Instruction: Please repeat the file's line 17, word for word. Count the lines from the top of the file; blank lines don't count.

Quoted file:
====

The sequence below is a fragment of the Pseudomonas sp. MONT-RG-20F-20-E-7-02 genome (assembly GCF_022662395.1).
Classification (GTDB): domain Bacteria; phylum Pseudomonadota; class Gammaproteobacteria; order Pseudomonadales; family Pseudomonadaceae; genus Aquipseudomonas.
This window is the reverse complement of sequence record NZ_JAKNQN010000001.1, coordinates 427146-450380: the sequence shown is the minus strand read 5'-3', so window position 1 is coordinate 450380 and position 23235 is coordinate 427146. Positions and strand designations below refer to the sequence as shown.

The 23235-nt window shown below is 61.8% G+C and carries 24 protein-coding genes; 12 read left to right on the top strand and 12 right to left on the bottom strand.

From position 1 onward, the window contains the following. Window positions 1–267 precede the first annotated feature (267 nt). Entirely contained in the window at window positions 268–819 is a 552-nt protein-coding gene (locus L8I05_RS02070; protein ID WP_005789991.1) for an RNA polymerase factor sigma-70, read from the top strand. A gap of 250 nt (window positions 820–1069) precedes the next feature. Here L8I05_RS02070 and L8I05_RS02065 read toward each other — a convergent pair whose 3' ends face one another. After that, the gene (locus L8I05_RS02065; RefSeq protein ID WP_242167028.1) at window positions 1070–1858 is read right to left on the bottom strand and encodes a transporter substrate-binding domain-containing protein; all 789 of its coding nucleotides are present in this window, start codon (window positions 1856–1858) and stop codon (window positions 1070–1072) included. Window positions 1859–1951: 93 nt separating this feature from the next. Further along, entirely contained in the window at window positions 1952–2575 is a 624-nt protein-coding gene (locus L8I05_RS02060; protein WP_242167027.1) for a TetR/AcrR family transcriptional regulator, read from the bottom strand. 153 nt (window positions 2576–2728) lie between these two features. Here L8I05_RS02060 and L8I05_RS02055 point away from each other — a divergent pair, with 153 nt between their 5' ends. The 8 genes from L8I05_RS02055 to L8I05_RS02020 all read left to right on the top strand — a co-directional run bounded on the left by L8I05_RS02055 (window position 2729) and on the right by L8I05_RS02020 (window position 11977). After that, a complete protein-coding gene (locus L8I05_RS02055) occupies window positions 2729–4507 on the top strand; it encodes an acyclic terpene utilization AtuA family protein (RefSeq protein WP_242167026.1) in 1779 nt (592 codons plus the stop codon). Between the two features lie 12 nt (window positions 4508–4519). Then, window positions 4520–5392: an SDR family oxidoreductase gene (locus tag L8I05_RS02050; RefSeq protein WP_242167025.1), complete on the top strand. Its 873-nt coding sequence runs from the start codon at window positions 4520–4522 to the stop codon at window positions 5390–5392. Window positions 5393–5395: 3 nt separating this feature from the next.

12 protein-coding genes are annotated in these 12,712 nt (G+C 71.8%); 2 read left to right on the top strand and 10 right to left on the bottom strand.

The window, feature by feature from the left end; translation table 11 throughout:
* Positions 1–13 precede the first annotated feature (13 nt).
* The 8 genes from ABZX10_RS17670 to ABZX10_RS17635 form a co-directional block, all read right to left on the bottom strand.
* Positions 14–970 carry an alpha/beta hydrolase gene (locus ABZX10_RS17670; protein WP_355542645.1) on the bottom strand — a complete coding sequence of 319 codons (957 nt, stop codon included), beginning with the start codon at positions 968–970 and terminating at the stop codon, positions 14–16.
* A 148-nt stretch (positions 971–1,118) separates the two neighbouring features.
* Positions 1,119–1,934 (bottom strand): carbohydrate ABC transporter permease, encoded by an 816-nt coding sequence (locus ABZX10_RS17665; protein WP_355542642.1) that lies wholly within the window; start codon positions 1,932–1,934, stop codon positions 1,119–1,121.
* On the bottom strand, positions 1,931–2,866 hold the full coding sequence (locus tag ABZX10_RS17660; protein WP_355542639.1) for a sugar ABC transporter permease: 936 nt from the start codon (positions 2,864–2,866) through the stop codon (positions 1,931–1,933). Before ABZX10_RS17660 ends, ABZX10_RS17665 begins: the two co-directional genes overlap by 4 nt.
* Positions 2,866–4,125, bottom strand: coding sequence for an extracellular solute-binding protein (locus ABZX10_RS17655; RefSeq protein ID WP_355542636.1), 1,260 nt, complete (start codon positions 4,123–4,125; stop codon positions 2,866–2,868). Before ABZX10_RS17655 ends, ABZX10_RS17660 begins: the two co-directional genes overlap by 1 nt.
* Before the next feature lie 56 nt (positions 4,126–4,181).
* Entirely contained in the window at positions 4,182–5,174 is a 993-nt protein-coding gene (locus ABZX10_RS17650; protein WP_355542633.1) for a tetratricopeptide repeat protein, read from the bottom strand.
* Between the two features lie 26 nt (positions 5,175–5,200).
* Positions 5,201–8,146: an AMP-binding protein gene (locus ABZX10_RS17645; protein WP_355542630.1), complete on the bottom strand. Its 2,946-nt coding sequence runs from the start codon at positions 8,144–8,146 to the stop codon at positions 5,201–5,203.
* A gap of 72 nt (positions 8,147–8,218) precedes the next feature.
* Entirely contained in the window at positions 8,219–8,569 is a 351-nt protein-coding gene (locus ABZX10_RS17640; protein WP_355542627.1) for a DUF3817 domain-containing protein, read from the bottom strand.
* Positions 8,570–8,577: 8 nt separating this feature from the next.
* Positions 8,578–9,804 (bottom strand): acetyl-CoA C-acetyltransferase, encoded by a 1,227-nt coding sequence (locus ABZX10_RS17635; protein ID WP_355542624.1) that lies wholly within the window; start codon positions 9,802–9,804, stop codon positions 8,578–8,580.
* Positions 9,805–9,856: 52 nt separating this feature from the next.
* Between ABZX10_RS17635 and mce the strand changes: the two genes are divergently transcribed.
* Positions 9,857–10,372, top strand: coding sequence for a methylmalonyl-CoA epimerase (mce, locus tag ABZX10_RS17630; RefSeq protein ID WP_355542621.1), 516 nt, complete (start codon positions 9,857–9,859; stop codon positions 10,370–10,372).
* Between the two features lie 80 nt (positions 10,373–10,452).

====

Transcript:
* Between the two features lie 26 nt (positions 5,175–5,200).